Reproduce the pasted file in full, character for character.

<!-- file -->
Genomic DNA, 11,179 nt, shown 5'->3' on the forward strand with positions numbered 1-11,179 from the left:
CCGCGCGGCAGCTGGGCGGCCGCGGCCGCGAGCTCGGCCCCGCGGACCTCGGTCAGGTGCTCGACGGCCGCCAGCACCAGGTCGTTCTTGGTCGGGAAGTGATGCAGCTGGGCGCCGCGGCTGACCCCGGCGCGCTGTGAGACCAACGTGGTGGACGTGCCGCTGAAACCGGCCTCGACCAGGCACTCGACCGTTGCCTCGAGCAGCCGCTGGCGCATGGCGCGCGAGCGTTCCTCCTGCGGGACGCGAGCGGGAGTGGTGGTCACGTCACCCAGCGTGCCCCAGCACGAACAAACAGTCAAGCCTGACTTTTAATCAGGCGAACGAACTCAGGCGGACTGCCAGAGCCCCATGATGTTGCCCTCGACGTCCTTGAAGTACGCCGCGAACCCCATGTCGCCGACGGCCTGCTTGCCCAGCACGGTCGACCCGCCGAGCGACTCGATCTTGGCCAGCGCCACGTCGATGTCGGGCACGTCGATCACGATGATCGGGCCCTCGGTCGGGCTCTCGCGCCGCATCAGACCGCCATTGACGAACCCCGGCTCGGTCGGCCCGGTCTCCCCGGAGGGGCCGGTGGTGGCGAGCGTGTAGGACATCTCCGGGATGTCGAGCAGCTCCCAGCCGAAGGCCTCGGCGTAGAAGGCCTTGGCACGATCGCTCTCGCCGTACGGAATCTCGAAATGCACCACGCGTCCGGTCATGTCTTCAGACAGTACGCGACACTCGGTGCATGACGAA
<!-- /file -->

Genomic DNA, 11,179 nt, shown 5'->3' on the forward strand with positions numbered 1-11,179 from the left:
CCGCGCGGCAGCTGGGCGGCCGCGGCCGCGAGCTCGGCCCCGCGGACCTCGGTCAGGTGCTCGACGGCCGCCAGCACCAGGTCGTTCTTGGTCGGGAAGTGATGCAGCTGGGCGCCGCGGCTGACCCCGGCGCGCTGTGAGACCAACGTGGTGGACGTGCCGCTGAAACCGGCCTCGACCAGGCACTCGACCGTTGCCTCGAGCAGCCGCTGGCGCATGGCGCGCGAGCGTTCCTCCTGCGGGACGCGAGCGGGAGTGGTGGTCACGTCACCCAGCGTGCCCCAGCACGAACAAACAGTCAAGCCTGACTTTTAATCAGGCGAACGAACTCAGGCGGACTGCCAGAGCCCCATGATGTTGCCCTCGACGTCCTTGAAGTACGCCGCGAACCCCATGTCGCCGACGGCCTGCTTGCCCAGCACGGTCGACCCGCCGAGCGACTCGATCTTGGCCAGCGCCACGTCGATGTCGGGCACGTCGATCACGATGATCGGGCCCTCGGTCGGGCTCTCGCGCCGCATCAGACCGCCATTGACGAACCCCGGCTCGGTCGGCCCGGTCTCCCCGGAGGGGCCGGTGGTGGCGAGCGTGTAGGACATCTCCGGGATGTCGAGCAGCTCCCAGCCGAAGGCCTCGGCGTAGAAGGCCTTGGCACGATCGCTCTCGCCGTACGGAATCTCGAAATGCACCACGCGTCCGGTCATGTCTTCAGACAGTACGCGACACTCGGTGCATGACGAA